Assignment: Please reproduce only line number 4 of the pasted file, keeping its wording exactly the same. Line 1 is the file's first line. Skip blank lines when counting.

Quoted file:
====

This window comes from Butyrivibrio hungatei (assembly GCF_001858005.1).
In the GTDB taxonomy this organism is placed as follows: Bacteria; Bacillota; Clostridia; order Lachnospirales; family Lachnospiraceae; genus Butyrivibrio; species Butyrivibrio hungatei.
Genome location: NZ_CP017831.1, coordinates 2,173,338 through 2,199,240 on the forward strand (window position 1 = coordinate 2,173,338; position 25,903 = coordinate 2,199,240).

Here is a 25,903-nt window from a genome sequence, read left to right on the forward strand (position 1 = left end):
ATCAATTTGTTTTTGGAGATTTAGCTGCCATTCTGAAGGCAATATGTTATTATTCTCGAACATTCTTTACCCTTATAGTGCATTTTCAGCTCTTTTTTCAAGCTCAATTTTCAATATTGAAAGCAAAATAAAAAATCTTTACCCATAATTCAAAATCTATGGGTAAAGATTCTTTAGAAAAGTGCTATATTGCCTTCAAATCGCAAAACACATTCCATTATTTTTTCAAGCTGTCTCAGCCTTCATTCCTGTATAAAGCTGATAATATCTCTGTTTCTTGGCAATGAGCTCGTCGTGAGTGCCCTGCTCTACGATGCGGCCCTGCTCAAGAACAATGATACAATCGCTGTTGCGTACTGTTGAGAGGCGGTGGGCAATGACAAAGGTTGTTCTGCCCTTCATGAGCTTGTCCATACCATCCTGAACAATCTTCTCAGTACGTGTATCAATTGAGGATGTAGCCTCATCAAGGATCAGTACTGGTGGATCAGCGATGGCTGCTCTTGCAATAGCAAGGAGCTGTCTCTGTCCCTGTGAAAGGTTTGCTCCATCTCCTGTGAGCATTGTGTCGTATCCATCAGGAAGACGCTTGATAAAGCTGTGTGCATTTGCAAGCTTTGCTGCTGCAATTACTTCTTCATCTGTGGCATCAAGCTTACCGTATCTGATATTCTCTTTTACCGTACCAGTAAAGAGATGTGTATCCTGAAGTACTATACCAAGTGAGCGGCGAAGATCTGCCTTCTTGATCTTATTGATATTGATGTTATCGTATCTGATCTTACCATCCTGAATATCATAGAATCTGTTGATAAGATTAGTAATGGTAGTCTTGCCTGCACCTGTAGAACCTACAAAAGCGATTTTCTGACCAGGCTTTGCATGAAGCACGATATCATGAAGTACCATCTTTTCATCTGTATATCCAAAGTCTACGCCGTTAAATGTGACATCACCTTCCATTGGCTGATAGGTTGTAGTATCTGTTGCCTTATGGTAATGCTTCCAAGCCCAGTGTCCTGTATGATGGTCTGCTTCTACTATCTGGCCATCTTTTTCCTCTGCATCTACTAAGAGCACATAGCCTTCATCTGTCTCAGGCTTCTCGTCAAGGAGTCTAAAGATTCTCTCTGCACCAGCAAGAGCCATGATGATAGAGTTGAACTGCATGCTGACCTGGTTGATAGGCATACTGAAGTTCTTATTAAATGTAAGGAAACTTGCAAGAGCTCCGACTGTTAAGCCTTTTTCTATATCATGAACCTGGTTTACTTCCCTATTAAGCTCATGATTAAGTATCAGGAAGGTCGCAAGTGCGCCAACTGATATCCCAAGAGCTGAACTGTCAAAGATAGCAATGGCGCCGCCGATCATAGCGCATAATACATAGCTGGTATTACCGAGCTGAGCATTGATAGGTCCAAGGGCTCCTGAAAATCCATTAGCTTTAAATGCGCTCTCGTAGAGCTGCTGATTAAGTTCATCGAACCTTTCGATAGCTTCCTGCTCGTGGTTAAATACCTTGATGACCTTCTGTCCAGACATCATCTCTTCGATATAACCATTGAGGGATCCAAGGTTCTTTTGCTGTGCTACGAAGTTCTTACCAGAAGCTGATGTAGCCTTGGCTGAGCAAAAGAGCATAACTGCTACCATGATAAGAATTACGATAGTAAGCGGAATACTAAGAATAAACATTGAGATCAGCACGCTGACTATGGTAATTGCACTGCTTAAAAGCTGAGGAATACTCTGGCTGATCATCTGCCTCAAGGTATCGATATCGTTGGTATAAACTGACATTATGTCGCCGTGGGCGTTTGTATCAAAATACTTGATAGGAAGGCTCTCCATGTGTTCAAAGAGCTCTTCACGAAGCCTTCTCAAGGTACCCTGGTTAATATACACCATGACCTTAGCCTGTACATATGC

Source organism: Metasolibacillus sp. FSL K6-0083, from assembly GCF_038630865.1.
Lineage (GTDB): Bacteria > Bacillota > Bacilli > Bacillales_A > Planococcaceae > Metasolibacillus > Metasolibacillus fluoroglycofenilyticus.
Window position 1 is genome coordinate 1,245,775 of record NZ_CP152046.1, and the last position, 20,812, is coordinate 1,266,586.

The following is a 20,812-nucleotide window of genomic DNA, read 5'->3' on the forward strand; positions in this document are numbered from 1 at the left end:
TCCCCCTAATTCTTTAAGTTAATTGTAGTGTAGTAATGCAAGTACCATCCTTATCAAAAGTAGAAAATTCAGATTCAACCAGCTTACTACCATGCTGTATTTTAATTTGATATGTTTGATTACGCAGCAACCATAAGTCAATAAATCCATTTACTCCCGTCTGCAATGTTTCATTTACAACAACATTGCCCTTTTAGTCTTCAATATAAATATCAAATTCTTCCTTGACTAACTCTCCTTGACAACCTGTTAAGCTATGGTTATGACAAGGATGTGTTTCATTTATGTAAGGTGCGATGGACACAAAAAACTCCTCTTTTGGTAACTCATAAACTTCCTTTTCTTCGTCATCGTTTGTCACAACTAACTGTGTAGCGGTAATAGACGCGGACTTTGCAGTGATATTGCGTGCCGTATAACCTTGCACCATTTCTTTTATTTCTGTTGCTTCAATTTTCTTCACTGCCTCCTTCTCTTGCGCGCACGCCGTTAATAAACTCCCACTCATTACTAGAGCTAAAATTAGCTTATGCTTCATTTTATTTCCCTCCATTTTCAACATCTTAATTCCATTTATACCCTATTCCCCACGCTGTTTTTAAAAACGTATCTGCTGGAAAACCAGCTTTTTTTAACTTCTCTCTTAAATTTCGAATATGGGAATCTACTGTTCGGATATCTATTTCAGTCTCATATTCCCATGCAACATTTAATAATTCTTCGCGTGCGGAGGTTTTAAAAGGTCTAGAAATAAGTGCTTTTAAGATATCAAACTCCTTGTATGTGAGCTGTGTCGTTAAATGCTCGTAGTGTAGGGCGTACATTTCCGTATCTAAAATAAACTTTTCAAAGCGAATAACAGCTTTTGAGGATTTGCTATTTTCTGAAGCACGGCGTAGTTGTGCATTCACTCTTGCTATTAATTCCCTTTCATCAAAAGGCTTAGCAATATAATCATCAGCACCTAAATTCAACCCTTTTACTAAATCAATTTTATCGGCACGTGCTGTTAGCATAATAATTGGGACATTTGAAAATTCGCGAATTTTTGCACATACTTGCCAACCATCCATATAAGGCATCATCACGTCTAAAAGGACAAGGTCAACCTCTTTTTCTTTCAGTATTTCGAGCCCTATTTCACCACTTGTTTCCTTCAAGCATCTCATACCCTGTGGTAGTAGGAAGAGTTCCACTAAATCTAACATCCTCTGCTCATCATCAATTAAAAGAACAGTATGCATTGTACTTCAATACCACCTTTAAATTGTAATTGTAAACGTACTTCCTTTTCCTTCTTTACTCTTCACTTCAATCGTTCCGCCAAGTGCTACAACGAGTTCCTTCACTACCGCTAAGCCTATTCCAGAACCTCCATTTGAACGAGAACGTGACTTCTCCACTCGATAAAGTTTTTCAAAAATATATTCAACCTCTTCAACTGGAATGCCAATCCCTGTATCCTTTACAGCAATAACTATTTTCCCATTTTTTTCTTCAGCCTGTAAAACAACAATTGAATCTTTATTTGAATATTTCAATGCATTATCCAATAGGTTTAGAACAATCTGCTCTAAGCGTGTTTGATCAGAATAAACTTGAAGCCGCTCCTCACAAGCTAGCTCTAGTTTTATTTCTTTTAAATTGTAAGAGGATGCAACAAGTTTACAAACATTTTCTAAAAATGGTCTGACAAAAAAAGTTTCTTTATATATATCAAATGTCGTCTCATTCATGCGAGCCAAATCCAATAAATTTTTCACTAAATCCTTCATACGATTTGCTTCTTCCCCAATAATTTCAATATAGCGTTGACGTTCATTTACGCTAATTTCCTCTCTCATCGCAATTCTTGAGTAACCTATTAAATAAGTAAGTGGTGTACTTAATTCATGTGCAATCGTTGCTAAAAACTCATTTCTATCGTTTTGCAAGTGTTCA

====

Here is a 25,903-nt window from a genome sequence, read left to right on the forward strand (position 1 = left end):